Today we had placed our faith in Baatar our host for another tour. We were essentially getting a lift to a nearby National Park called Terelj but on the way we were going to see another couple of places. Once again we weren’t quite sure what the plan was but we were ready at 9 as he told us.
There was another couple staying at the hostel called Sandro and Tamar from BC Canada who we had met and seemed really nice so we had decided to join up with them on the trip to split the cost. They had a tent and were planning to go off on a four day hike through the wilderness but we at least thought we could join up for the first day.
We had to catch a taxi to the outskirts of town to meet Baatar as there is a policy of odd and even number plates only being allowed to drive in the city on alternate days and he was on an off day.
We were soon whisked off up a hill to see a monument built in honour of the Soviets which also commanded a great view of the city. I wouldn’t say Ulaanbaatar is the most beautiful city and unfortunately the cloud had set in but it was great to see the size of the place and the ger suburbs stretching up into the hills.
When we drove north out of the city we were very quickly in the middle of nowhere whereas the southern side of town seemed to stretch further towards Terelj. I wouldn’t say it was densely populated by any stretch of the imagination but there were more hamlets and buildings along the road.
Second stop was a 40m high statue of Chinggis Khan atop his horse. It was made out of steel and in the sunshine made for a very impressive sight! We climbed up inside and got some great views of the surrounding area. The only strange thing was that it’s built in the middle of nowhere!! It’s only possible to visit on a tour and it’s not on the way to anywhere.
Next stop was our destination Terelj National Park. First impressions were of how different it was to where we had been before in Mongolia. There were much bigger hills covered in trees. It was autumn so the trees had all turned a magnificent yellow and the initial views were superb.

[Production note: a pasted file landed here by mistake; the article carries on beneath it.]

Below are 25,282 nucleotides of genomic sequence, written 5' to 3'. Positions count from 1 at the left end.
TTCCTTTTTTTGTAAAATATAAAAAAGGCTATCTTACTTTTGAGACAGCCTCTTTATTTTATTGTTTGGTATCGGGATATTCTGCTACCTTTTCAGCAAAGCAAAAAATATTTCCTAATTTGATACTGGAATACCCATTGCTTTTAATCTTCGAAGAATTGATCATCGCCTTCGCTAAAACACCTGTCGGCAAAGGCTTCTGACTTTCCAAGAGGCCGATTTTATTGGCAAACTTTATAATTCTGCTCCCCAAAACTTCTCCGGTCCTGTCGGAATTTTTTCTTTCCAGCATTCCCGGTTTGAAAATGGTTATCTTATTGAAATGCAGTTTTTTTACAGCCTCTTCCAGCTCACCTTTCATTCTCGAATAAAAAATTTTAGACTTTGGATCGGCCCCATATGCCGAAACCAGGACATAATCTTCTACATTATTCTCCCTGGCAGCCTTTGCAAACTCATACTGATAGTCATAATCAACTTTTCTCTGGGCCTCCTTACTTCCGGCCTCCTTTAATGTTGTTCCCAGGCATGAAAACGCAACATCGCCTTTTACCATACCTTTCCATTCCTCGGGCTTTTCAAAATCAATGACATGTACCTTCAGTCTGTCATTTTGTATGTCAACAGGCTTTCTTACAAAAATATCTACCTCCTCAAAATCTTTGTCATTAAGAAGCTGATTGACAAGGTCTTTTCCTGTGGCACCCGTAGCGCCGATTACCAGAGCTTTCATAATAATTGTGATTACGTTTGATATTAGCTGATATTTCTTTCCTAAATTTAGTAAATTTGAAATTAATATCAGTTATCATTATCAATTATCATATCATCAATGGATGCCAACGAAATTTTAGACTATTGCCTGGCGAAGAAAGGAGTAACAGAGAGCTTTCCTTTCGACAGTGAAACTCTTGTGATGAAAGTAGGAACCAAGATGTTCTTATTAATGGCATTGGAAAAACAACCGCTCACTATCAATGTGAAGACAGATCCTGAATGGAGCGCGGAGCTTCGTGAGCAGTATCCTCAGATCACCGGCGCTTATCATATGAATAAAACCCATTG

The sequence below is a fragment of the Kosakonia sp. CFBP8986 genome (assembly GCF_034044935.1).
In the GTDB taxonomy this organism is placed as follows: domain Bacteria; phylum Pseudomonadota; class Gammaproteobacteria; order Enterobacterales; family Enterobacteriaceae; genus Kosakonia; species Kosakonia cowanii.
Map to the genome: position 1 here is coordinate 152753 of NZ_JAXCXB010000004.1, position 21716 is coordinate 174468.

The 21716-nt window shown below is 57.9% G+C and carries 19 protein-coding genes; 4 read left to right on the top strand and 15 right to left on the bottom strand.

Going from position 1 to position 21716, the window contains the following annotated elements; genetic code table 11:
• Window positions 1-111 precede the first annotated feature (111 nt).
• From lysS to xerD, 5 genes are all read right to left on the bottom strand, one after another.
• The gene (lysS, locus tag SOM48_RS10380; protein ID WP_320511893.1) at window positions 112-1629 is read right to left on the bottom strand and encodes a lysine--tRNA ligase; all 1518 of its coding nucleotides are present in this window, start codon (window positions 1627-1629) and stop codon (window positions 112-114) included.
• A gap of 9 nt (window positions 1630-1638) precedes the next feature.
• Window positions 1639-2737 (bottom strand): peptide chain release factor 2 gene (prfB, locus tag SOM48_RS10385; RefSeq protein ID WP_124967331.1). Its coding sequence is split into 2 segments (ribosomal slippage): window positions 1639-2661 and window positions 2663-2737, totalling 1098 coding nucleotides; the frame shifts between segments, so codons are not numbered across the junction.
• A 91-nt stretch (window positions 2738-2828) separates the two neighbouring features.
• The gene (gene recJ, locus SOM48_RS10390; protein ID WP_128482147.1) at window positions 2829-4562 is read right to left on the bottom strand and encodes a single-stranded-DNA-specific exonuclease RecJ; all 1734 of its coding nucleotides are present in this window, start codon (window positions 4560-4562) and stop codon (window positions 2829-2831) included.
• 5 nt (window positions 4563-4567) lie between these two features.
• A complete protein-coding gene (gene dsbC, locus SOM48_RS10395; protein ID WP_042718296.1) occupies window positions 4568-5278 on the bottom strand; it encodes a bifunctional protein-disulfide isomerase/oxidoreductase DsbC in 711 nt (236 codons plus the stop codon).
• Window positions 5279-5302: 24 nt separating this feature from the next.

The place itself is fairly busy during the summer as it’s so close to Ulaanbaatar and there was evidence of this with the many tourist camps dotted around the place. We were at the back end of the season though so the place was pretty much deserted.
Baatar was kind enough to drive us to a couple of the more out of the way sights and we got to see a massive rock in the shape of a turtle. This was followed by a walk up to see a temple. The temple was quite pretty set into the end of a valley and on the walk up the path was lined with signs with sayings on. We felt very righteous by the time we got to the top.
While Baatar’s people carrier had got us around most places so far he had to drop us off at a petrol station to get picked up by our hosts for the last leg of the journey. After we had gone down a fairly rough track and forded a couple of rivers we arrived at our ger camp. We had a ger each and they were very homely and set in the bottom of a valley amongst the forest.
It was all very picturesque and the four of us decided to use the last bit of sunshine and go for a walk. Then it was back to the gers to get the fires started and the places warmed up. We had a great evening with Sandro and Tamar playing cards and keeping warm in the tents and just as we were going to bed there was a dusting of snow starting to fall!! T
40m high and built on the spot where he found his lucky whip.
Nothing to be said
At turtle rock in Terelj National Park.
The Buddhist temple and the valley around it were spectacular.
We met this guy at the temple who was pretty blind and was fascinated by my hairy arms!
Our ger camp in the valley at Terelj.
The walk through the fallen leaves and the yellow trees was really very relaxing.